First, we recognize that the Governor’s budget never ends exactly how it starts. There’s a long road ahead and it might be premature to react. That said, medications are not taxed in Montana so objections to singling out cannabis for taxation make sense. The average patient spending $200 per month would be looking at a $12 per month increase in cost.
On the other hand, we recognize that the more the program is integrated into state government, the safer the program is from efforts such as the one we saw in 2011 to dismantle it. Being integrated into governmental systems also protects the program from federal interference. When the program is protected, patient access is protected. So, there are different angles to consider.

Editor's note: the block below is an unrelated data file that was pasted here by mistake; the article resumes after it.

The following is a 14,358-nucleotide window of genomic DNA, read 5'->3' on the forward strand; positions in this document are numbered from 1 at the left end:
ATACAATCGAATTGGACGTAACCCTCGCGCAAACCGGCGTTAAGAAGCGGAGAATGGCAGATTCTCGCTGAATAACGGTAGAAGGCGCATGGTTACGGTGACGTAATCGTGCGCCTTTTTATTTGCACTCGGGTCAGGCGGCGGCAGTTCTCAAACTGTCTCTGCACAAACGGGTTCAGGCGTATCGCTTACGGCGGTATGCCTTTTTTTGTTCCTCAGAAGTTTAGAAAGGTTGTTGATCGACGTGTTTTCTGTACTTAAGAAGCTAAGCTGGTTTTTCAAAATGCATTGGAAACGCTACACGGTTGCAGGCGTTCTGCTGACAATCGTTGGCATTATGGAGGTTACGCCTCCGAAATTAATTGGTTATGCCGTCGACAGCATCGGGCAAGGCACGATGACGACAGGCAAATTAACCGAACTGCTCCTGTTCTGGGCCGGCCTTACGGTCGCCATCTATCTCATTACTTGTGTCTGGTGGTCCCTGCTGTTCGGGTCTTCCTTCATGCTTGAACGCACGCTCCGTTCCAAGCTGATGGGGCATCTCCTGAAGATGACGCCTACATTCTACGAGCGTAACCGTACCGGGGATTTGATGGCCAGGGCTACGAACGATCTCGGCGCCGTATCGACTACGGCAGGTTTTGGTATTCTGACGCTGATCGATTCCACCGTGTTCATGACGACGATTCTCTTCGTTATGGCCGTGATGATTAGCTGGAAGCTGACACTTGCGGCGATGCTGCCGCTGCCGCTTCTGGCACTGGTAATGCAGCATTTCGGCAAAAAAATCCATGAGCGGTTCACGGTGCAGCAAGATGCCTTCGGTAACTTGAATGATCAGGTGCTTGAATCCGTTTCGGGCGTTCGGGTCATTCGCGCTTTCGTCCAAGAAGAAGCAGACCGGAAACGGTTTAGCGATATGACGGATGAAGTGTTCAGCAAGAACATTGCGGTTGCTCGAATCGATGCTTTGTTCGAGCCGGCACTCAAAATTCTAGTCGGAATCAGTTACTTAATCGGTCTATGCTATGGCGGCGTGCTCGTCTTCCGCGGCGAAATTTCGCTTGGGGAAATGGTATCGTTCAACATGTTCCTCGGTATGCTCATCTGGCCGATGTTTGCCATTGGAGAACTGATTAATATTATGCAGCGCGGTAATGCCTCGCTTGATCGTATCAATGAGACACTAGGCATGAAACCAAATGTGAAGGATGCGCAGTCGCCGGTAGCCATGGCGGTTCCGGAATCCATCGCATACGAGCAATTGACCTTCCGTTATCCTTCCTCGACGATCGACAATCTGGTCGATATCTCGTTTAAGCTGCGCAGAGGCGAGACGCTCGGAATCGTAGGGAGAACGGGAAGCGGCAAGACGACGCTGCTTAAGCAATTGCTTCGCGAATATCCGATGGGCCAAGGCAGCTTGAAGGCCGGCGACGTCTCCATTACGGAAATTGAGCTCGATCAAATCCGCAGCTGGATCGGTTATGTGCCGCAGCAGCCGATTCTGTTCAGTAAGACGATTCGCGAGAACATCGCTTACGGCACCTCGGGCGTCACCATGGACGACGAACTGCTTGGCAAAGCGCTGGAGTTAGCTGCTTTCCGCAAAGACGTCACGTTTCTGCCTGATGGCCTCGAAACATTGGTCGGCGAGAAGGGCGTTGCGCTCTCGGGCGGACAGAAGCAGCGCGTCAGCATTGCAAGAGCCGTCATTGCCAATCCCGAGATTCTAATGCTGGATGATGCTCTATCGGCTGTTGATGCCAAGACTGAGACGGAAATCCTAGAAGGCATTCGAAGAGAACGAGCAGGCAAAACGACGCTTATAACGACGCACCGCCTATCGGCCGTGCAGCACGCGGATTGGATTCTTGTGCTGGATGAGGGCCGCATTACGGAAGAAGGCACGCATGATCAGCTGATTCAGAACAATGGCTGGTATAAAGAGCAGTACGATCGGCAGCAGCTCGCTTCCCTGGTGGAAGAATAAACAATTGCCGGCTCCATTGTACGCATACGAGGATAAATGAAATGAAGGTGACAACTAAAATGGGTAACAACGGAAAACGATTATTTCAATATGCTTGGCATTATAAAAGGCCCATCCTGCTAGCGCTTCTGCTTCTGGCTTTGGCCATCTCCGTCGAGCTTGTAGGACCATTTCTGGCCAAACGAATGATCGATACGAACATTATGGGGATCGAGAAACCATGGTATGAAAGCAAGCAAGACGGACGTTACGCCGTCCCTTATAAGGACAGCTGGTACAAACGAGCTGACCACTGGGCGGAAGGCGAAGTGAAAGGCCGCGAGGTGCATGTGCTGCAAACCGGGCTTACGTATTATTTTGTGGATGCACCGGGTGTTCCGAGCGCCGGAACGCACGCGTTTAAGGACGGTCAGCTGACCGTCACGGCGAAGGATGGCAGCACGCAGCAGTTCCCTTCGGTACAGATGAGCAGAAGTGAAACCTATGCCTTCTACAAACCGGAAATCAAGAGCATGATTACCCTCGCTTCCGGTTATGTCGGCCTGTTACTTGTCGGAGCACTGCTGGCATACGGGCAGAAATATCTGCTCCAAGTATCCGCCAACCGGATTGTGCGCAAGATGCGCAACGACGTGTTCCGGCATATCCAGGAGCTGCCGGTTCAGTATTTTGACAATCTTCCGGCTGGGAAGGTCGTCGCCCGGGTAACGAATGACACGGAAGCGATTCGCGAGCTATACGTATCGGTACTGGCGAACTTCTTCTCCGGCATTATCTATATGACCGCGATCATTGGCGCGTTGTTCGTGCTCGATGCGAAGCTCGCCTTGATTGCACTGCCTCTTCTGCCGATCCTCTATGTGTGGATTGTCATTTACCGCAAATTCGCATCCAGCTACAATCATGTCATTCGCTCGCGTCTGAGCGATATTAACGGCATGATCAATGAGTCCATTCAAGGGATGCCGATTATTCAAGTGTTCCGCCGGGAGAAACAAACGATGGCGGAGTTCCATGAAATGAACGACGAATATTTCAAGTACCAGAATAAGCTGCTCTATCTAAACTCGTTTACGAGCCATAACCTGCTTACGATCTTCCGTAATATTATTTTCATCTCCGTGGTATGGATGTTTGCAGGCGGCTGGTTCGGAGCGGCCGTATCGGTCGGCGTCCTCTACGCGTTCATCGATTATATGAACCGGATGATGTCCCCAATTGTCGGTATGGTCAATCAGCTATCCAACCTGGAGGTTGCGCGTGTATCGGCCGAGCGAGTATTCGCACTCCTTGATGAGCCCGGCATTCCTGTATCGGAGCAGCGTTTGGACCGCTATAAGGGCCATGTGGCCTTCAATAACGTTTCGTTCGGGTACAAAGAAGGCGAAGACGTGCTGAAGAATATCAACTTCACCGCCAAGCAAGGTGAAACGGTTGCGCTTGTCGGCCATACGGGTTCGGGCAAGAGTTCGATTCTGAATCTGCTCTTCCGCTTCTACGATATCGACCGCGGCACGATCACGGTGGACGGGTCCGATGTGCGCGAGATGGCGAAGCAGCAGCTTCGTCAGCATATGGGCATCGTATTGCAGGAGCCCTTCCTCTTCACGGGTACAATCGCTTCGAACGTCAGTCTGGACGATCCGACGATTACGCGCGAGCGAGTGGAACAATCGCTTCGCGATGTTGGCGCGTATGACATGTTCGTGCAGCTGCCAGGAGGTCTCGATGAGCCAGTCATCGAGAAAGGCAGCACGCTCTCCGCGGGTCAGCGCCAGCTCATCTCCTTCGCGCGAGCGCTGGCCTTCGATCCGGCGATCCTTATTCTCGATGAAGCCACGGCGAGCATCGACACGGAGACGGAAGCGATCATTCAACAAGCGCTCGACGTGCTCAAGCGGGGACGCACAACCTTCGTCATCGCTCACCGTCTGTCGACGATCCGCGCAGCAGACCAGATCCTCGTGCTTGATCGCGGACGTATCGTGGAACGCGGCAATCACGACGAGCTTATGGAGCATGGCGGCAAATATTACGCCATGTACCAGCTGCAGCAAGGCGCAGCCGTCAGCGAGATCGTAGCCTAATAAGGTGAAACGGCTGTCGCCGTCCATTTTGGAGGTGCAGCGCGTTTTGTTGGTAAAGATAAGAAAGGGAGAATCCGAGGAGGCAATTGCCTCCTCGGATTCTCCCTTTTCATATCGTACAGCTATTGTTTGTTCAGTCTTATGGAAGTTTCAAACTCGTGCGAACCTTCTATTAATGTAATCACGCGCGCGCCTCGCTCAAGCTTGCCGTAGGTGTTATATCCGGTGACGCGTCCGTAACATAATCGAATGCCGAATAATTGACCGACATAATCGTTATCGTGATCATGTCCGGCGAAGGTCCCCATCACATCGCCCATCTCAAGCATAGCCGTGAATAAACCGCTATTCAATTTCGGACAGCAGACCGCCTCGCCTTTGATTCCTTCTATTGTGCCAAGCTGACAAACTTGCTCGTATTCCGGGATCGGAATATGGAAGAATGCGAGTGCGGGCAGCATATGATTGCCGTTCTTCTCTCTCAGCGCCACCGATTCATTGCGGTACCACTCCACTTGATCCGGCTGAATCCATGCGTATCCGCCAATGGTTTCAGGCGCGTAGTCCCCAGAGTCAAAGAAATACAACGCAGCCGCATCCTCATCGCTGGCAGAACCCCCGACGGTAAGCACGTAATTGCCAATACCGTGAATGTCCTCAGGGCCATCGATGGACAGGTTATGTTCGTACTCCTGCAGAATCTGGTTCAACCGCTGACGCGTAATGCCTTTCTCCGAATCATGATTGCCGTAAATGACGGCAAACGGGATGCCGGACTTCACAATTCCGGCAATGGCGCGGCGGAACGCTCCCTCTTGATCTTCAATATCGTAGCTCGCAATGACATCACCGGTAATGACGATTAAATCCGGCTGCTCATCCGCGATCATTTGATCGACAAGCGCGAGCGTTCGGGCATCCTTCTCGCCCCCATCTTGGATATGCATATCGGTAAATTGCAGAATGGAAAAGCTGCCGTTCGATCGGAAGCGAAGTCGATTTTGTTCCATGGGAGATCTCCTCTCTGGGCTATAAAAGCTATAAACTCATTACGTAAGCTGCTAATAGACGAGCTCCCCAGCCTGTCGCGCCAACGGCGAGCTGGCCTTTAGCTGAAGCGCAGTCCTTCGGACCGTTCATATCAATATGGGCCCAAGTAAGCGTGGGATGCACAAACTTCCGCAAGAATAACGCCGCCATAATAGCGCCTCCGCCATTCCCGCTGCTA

Since there is a long road ahead, the organization has not yet taken a formal position. Our main concern is the 10,000 patients waiting for access to be restored. But we have made note that one of the crafters of the law that aimed at destroying the program in 2011 (SB 423) tweeted an objection to the tax because the tax would serve to protect the program. When a staunch opponent of medical marijuana access objects to a medical marijuana policy, it’s worth considering both sides of the issue.